The Dodge Challenger is the name of three different generations of automobiles marketed by the Dodge division of Chrysler. The Dodge Silver Challenger was manufactured in 1959. From 1970 to 1974, the 1st generation Dodge Challenger pony car was built while using the Chrysler E platform, sharing major components with the Plymouth Barracuda. The second generation, from 1978 to 1983, was a badge engineered Mitsubishi Galant Lambda. The third, and current generation, was introduced in 2008 as a rival to the evolved fifth generation Ford Mustang along with the fifth generation Chevrolet Camaro.
Not very much about the Dodge Barracuda 2015 deviates from the formula that made the car famous-it features a monstrous V-10, rear-wheel drive, as well as a manual transmission, and it still looks ready for just a 10-on-1 bar fight. Branding it not really a Dodge but an SRT, however, has raised eyebrows. Giving that new brand heft is a second model: the 2015 SRT Barracuda, this Dodge Challenger's replacement.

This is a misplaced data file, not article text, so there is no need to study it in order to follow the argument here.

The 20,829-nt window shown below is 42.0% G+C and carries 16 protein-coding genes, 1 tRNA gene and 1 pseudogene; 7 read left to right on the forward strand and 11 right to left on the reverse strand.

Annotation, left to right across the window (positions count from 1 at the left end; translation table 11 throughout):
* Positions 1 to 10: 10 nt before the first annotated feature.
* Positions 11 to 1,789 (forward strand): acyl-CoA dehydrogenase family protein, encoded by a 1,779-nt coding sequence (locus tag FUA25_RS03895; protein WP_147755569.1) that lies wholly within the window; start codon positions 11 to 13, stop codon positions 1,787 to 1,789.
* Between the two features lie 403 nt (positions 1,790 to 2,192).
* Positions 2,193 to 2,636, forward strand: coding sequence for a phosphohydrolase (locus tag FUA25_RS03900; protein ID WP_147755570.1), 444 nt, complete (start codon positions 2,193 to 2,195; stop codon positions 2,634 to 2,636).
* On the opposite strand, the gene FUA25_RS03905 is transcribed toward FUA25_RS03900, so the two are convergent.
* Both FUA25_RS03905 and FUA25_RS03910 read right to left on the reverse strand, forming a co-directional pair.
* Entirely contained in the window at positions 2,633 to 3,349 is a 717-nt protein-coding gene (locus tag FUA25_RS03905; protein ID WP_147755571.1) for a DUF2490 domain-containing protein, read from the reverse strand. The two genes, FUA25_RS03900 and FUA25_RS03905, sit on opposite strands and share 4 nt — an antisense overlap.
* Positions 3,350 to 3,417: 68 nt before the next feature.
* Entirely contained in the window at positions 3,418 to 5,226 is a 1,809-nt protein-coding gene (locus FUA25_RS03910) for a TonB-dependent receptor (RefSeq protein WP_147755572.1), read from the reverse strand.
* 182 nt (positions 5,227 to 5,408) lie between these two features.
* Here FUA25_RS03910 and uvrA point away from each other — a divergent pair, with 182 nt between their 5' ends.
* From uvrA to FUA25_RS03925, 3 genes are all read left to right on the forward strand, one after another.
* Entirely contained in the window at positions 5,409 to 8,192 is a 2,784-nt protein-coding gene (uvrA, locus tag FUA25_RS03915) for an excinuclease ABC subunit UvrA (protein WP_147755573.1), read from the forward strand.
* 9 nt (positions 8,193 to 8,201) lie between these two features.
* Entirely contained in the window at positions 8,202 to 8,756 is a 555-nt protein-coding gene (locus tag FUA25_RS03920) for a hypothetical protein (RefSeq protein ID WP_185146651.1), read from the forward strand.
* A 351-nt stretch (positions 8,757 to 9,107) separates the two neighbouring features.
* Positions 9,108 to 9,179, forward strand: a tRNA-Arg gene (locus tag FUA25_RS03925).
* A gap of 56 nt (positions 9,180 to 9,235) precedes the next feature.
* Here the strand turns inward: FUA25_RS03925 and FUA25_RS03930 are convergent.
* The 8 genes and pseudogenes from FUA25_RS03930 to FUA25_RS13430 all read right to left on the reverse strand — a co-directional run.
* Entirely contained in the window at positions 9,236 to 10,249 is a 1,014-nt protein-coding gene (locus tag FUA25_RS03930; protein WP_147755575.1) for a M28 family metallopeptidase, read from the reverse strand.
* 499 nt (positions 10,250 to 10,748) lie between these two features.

Unlike the actual Viper, it will be some sort of dramatic departure. Chrysler's LX program (Chrysler 300, Dodge Magnum and Charger) benefited coming from front and rear -suspension setups derived from the Mercedes-Benz S- and E-class, respectively, but it's huge for just a pony car. Since the Challenger's beginning, the LX has evolved into the LY and gained weight at the same time. Now that it's part associated with Fiat, Dodge would like to be able to export Challengers, but their mass and zaftig proportions limit overseas sales potential. With fuel economy a developing priority-not to mention four-cylinder versions of the two Mustang and Camaro on the horizon-Chrysler required to slim down its offering. Thankfully, Fiat has been on the prowl for the rear-drive platform for use through Lancia, Alfa Romeo, and maybe Maserati. These factors motivated Chrysler to build up a new platform, and the Barracuda are going to be its first fruit.